‘Versatile, Gutsy’ Snapper Sinclair Ready To Make Noise In Tenacious Stakes

by | 12.21.2018 | 1:31pm
Snapper Sinclair wins the $350,000 Fasig-Tipton Turf Showcase Juvenile at Kentucky Downs

Best known for his narrow defeat earlier this year in the Grade II Risen Star at Fair Grounds Race Course & Slots, Tenacious Stakes contender Snapper Sinclair has had his ups and downs during a nine-race career, but owner Jeff Bloom believes the 3-year-old son of City Zip can make some noise in the handicap division moving forward.

“He's a young horse that's done a number of different things,” Bloom said. “For now, were honing in on his area of expertise. I think this distance (one mile and 70 yards) is probably going to be a real good fit but I don't think he's limited to that distance. I do believe he's going to be very competitive in the older handicap division.”

Earlier in the year, Bloom had Kentucky Derby dreams for the Steve Asmussen trainee. A very competitive third at odds of 28-1 in the Grade III Lecomte, he set a slow pace in the Risen Star, only to be nosed out for the win by Bravazo.

“To this day was one of my toughest beats,” Bloom said. “Watching the race, it looked like we got the head bob and when you look at the photo, it's hard to decipher who won the race. At the same time it was nice to know that we had a good horse on our hands. As things turned out, Bravazo was one of the stronger competitors in the division and to be so close to victory in that race meant a lot.”

Snapper Sinclair's only two victories came sprinting on turf as a 2-year-olds. He broke his maiden at Saratoga over eventual two-time stakes winner Gidu (Ire.) and followed up by winning the Fasig-Tipton Turf Showcase Juvenile Stakes at Kentucky Downs.

“You can make the argument that his best races are on the main track,” Bloom said. “He's really less than a whisker away from beating Bravazo on his home track at the Fair Grounds. He always has shown to be such a versatile, gutsy horse and indicated that whether he's on turf or dirt won't be much of an issue. Certainly, he's been training real well since his last start so this should be an ideal spot. The distance should be right up his alley.”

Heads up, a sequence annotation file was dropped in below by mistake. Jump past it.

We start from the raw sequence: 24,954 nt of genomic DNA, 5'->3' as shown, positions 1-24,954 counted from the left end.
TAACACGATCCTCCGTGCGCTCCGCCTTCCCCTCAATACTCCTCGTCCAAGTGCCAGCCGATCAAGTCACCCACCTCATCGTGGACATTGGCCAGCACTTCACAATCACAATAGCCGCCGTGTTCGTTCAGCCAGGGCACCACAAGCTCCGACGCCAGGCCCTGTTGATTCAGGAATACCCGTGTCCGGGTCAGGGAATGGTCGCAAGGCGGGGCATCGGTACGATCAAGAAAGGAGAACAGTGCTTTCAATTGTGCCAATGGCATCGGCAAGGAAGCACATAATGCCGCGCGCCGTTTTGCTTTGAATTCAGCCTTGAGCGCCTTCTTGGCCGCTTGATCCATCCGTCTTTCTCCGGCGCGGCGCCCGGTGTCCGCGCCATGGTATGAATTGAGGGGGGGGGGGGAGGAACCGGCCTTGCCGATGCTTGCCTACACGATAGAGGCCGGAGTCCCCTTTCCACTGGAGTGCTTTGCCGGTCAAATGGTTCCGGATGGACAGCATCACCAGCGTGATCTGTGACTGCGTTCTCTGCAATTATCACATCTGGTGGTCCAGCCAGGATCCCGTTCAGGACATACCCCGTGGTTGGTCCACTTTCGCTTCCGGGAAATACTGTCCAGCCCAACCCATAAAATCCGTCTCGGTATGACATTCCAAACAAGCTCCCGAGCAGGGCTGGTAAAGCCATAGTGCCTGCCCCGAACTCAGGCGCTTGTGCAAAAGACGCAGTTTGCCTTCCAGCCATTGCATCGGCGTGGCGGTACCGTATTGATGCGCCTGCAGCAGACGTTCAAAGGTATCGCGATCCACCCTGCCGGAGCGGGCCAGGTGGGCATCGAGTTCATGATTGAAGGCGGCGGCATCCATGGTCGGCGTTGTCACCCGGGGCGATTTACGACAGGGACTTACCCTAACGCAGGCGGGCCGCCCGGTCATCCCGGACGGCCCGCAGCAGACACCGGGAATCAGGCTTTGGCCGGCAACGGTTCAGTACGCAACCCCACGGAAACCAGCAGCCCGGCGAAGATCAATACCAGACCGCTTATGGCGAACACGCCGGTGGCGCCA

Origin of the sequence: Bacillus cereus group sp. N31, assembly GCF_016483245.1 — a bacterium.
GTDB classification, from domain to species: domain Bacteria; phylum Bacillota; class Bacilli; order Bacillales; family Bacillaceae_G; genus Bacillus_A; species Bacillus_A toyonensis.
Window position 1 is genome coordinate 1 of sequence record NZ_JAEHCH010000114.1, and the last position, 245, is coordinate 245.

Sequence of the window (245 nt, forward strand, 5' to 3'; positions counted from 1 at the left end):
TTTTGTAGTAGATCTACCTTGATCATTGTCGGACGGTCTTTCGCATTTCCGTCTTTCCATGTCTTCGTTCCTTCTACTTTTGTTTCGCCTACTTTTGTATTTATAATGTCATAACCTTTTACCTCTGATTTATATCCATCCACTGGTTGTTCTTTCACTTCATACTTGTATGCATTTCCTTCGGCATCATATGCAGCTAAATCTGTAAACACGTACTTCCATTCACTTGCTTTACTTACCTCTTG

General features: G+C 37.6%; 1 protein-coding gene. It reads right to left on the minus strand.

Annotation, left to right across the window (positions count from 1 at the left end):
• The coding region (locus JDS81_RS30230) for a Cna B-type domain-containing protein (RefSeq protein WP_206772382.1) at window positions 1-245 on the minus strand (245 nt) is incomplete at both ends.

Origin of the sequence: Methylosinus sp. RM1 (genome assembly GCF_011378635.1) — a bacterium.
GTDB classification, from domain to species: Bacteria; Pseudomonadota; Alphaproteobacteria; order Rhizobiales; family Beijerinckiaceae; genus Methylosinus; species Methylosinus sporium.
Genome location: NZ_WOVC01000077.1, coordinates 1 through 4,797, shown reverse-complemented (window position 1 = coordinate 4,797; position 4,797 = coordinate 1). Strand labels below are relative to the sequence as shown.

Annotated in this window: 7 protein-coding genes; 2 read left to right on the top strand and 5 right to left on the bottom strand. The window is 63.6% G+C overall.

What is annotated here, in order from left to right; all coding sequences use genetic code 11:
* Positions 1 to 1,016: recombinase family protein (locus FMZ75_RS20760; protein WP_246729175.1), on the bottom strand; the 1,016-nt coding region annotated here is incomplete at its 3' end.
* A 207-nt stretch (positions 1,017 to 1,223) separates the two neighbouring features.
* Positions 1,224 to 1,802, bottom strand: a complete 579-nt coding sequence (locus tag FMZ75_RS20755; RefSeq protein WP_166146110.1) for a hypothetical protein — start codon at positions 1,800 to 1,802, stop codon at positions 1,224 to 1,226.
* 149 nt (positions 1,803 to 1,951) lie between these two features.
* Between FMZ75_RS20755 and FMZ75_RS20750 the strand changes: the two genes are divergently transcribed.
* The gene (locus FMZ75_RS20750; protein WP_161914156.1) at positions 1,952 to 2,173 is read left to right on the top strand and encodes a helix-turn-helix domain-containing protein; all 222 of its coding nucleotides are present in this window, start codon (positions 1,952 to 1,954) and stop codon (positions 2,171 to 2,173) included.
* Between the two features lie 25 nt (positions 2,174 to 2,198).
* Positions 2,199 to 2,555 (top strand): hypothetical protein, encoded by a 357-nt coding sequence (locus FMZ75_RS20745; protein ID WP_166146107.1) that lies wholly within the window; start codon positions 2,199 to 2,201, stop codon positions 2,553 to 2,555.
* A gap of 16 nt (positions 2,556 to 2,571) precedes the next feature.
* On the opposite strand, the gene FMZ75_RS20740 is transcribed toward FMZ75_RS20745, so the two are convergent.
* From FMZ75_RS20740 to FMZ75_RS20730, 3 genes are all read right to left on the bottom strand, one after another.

Following a disappointing fifth in the Grade II Louisiana Derby, Snapper Sinclair was given some time off. He returned to finish a non-threatening eighth in a second-level turf sprint allowance at Keeneland on October 17, but bounced back with a solid second routing on dirt at the same class level four weeks later at Churchill behind next out winner Lone Rock.

“The race at Keeneland was too short for him and he had just returned off of a layoff,” Bloom said. “It was not an ideal scenario for him, but he got a race under his belt. This late in the year you would expect 3-year-olds have caught up with the older horses. His last start was indicative of his determination that he's shown us.”

Reports on Snapper Sinclair since his return to Fair Grounds have been favorable.

“Steve has been very pleased with him,” Bloom said of the Hall of Fame conditioner. “One thing we know for sure is that he's happy at Fair Grounds and obviously runs real well (over this dirt) surface. Steve is very optimistic about how he's coming into the race (Tenacious) and what lays ahead for him.”

Bloom has an affinity for Snapper Sinclair's late sire City Zip, who proved to be quite the versatile stallion.

“I'm such a big fan of City Zip,” Bloom said. “We campaigned Majestic City who now stands in New York and he was the same way whether you run him short or long. The way it plays out, some of his best horses have looked like they had run all day. City Zip almost more than others in his display in versatility as a stallion. He produced good quality versatile horses.”

Bloom will also be represented by a first time starter in the penultimate race on Santa Super Saturday with Comedian, a 2-year-old son of Into Mischief who was purchased for $75,000 from last year's Keeneland September Yearling Sale and is also trained by Asmuseen.

“He's a colt that definitely acts like he has a lot of talent so you're always anxious to get these young ones started,” Bloom said. “He's also one that all along the thinking was that he's probably going to get better when stretching out but he also shows some nice early kick as well.”

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